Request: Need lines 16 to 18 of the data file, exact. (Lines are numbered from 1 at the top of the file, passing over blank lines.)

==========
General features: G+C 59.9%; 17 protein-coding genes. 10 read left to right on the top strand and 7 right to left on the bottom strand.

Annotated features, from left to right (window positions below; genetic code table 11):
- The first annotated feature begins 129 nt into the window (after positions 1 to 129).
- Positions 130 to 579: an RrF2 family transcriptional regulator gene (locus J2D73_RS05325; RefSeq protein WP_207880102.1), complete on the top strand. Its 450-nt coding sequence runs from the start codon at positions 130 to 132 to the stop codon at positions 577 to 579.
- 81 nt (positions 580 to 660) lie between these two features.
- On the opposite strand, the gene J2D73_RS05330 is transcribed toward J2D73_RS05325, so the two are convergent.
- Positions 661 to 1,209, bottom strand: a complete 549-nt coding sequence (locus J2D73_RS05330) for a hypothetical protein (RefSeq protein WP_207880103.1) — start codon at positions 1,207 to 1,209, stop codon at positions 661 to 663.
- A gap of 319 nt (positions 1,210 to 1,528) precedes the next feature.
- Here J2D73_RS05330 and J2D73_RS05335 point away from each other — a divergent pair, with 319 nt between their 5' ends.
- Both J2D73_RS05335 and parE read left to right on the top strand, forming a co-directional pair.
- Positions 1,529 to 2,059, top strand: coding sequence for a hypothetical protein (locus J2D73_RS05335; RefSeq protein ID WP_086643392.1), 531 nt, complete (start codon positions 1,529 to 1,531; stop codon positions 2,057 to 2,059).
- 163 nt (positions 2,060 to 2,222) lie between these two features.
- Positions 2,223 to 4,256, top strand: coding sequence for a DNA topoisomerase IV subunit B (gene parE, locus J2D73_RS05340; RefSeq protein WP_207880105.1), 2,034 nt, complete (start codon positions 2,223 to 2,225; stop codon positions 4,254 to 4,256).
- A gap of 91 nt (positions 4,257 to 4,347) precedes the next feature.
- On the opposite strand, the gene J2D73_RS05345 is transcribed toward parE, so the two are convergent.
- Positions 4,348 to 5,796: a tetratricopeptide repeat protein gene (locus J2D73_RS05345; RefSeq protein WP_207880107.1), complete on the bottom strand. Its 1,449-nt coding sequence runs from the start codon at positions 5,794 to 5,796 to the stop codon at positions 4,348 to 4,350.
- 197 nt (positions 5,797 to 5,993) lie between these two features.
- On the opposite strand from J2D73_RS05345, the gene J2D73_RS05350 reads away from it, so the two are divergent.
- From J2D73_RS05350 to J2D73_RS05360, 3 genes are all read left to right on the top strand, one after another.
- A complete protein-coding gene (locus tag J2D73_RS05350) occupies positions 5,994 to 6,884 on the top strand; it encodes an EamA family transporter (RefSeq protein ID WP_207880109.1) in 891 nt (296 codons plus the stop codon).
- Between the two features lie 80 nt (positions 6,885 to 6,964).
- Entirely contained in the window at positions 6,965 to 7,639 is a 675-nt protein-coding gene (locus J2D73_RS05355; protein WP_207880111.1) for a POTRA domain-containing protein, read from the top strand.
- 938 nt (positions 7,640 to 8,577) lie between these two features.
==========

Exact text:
- Positions 4,348 to 5,796: a tetratricopeptide repeat protein gene (locus J2D73_RS05345; RefSeq protein WP_207880107.1), complete on the bottom strand. Its 1,449-nt coding sequence runs from the start codon at positions 5,794 to 5,796 to the stop codon at positions 4,348 to 4,350.
- 197 nt (positions 5,797 to 5,993) lie between these two features.
- On the opposite strand from J2D73_RS05345, the gene J2D73_RS05350 reads away from it, so the two are divergent.